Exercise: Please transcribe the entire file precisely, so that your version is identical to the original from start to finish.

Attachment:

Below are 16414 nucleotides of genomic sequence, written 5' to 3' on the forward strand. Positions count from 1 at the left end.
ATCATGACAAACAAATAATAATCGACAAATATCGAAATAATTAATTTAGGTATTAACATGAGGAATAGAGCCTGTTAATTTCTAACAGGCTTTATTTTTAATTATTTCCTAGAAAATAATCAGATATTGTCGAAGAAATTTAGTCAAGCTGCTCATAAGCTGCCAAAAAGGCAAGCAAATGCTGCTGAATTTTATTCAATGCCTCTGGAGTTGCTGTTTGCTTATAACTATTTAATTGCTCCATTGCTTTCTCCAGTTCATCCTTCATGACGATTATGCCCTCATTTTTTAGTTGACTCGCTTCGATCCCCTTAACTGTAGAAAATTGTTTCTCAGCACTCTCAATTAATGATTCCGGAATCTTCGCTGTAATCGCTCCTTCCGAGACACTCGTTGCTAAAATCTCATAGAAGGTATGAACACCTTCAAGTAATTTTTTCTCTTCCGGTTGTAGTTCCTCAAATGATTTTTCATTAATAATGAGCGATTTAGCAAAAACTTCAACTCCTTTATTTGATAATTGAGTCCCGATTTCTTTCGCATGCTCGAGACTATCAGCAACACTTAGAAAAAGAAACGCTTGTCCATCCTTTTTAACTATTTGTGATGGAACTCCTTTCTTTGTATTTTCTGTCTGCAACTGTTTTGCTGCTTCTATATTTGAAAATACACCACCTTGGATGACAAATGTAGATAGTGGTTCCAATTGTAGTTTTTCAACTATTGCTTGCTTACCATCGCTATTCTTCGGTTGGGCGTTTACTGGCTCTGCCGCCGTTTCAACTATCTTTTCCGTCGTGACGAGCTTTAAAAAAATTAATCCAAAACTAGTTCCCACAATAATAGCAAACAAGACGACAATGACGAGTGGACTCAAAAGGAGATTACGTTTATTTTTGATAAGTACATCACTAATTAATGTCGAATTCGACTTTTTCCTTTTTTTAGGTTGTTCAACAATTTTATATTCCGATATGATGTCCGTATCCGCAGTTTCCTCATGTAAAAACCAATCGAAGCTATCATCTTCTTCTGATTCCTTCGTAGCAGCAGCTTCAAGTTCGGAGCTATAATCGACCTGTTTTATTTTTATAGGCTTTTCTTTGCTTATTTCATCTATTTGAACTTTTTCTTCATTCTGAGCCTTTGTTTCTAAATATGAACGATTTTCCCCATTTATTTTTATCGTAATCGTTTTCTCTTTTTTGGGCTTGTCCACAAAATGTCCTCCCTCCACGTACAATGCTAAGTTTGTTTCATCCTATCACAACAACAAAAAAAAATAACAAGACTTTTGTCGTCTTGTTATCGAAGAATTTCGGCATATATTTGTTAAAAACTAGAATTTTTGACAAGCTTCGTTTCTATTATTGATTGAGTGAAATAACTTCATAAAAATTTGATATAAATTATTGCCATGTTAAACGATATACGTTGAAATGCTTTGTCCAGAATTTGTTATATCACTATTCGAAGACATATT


Below are 16414 nucleotides of genomic sequence, written 5' to 3' on the forward strand. Positions count from 1 at the left end.
ATCATGACAAACAAATAATAATCGACAAATATCGAAATAATTAATTTAGGTATTAACATGAGGAATAGAGCCTGTTAATTTCTAACAGGCTTTATTTTTAATTATTTCCTAGAAAATAATCAGATATTGTCGAAGAAATTTAGTCAAGCTGCTCATAAGCTGCCAAAAAGGCAAGCAAATGCTGCTGAATTTTATTCAATGCCTCTGGAGTTGCTGTTTGCTTATAACTATTTAATTGCTCCATTGCTTTCTCCAGTTCATCCTTCATGACGATTATGCCCTCATTTTTTAGTTGACTCGCTTCGATCCCCTTAACTGTAGAAAATTGTTTCTCAGCACTCTCAATTAATGATTCCGGAATCTTCGCTGTAATCGCTCCTTCCGAGACACTCGTTGCTAAAATCTCATAGAAGGTATGAACACCTTCAAGTAATTTTTTCTCTTCCGGTTGTAGTTCCTCAAATGATTTTTCATTAATAATGAGCGATTTAGCAAAAACTTCAACTCCTTTATTTGATAATTGAGTCCCGATTTCTTTCGCATGCTCGAGACTATCAGCAACACTTAGAAAAAGAAACGCTTGTCCATCCTTTTTAACTATTTGTGATGGAACTCCTTTCTTTGTATTTTCTGTCTGCAACTGTTTTGCTGCTTCTATATTTGAAAATACACCACCTTGGATGACAAATGTAGATAGTGGTTCCAATTGTAGTTTTTCAACTATTGCTTGCTTACCATCGCTATTCTTCGGTTGGGCGTTTACTGGCTCTGCCGCCGTTTCAACTATCTTTTCCGTCGTGACGAGCTTTAAAAAAATTAATCCAAAACTAGTTCCCACAATAATAGCAAACAAGACGACAATGACGAGTGGACTCAAAAGGAGATTACGTTTATTTTTGATAAGTACATCACTAATTAATGTCGAATTCGACTTTTTCCTTTTTTTAGGTTGTTCAACAATTTTATATTCCGATATGATGTCCGTATCCGCAGTTTCCTCATGTAAAAACCAATCGAAGCTATCATCTTCTTCTGATTCCTTCGTAGCAGCAGCTTCAAGTTCGGAGCTATAATCGACCTGTTTTATTTTTATAGGCTTTTCTTTGCTTATTTCATCTATTTGAACTTTTTCTTCATTCTGAGCCTTTGTTTCTAAATATGAACGATTTTCCCCATTTATTTTTATCGTAATCGTTTTCTCTTTTTTGGGCTTGTCCACAAAATGTCCTCCCTCCACGTACAATGCTAAGTTTGTTTCATCCTATCACAACAACAAAAAAAAATAACAAGACTTTTGTCGTCTTGTTATCGAAGAATTTCGGCATATATTTGTTAAAAACTAGAATTTTTGACAAGCTTCGTTTCTATTATTGATTGAGTGAAATAACTTCATAAAAATTTGATATAAATTATTGCCATGTTAAACGATATACGTTGAAATGCTTTGTCCAGAATTTGTTATATCACTATTCGAAGACATATT